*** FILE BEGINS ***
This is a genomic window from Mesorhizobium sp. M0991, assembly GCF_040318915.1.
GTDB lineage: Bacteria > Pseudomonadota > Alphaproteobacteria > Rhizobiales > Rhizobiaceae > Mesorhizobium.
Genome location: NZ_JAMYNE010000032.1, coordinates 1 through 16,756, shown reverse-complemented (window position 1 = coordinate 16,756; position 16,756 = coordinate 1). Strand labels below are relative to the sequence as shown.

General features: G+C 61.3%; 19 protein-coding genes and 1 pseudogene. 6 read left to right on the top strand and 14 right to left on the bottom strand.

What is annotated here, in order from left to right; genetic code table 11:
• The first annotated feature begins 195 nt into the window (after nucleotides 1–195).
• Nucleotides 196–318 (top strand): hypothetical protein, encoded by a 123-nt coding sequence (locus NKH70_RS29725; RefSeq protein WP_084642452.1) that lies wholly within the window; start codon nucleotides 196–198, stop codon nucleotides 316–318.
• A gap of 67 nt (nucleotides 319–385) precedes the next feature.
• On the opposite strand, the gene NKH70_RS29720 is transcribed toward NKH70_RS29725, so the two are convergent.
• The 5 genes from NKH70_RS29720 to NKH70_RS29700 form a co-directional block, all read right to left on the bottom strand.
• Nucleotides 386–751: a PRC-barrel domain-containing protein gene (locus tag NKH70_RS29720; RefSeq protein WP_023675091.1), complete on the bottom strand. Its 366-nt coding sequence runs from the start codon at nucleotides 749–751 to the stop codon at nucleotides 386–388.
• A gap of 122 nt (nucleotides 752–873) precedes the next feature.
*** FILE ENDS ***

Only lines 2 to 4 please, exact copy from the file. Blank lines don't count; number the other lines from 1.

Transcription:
GTDB lineage: Bacteria > Pseudomonadota > Alphaproteobacteria > Rhizobiales > Rhizobiaceae > Mesorhizobium.
Genome location: NZ_JAMYNE010000032.1, coordinates 1 through 16,756, shown reverse-complemented (window position 1 = coordinate 16,756; position 16,756 = coordinate 1). Strand labels below are relative to the sequence as shown.

General features: G+C 61.3%; 19 protein-coding genes and 1 pseudogene. 6 read left to right on the top strand and 14 right to left on the bottom strand.